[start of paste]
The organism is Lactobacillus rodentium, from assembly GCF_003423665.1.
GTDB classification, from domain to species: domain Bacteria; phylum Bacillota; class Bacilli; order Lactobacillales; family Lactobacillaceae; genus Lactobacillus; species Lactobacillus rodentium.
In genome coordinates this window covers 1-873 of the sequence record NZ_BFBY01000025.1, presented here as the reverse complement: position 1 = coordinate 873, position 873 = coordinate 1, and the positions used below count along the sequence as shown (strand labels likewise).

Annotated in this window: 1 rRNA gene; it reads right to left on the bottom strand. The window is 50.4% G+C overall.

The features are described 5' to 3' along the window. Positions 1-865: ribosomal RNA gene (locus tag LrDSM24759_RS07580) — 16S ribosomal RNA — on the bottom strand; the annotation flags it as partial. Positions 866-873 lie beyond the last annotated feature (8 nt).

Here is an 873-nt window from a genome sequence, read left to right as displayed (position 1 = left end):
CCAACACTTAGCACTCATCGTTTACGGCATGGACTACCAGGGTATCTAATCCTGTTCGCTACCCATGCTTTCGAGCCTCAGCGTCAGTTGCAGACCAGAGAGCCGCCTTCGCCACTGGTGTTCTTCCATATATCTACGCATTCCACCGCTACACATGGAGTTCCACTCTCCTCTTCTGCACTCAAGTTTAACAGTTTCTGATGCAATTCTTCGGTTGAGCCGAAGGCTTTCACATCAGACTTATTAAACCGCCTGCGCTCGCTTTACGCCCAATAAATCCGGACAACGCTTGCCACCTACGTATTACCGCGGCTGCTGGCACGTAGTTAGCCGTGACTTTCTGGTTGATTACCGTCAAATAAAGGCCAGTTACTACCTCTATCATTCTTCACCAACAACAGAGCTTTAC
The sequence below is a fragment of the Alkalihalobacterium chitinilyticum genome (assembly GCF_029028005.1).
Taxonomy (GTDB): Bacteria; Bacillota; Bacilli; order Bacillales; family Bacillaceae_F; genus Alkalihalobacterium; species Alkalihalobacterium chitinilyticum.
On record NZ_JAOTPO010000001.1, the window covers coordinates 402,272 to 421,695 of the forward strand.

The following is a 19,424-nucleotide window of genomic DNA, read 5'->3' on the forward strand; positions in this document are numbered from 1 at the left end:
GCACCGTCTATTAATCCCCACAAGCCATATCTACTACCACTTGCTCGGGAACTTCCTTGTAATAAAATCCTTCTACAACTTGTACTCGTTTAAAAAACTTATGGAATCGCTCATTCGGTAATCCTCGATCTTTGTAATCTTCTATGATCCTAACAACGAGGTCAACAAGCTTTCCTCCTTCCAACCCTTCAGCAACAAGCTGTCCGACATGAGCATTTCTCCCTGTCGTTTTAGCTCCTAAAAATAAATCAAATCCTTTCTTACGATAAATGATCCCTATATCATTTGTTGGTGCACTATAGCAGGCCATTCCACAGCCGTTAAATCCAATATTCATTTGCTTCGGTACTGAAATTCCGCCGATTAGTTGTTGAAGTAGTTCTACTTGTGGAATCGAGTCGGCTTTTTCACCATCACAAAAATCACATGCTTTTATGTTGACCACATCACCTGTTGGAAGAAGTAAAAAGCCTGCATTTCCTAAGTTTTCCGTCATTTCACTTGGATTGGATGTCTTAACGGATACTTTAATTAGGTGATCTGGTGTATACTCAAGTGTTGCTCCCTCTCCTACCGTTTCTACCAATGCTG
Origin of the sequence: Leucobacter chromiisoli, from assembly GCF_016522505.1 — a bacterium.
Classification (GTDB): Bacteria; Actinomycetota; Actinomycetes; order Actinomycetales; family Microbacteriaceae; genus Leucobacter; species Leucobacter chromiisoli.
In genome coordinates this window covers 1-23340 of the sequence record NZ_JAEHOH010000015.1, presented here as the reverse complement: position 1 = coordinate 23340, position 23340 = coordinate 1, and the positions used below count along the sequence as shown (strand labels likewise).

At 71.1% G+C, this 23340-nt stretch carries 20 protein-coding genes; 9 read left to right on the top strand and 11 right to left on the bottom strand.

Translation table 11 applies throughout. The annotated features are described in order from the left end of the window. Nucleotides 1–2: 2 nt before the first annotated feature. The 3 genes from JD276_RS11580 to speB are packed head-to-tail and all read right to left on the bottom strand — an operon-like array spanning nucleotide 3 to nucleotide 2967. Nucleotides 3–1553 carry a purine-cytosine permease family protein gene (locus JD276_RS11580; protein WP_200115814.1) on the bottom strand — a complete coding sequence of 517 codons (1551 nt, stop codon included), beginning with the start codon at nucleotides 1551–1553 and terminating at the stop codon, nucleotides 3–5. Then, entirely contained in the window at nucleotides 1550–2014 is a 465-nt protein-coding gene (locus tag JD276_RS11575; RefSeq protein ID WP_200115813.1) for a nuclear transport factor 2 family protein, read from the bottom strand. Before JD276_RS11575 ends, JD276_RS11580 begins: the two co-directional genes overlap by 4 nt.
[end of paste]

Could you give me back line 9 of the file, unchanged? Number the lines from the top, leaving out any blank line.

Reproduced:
Taxonomy (GTDB): Bacteria; Bacillota; Bacilli; order Bacillales; family Bacillaceae_F; genus Alkalihalobacterium; species Alkalihalobacterium chitinilyticum.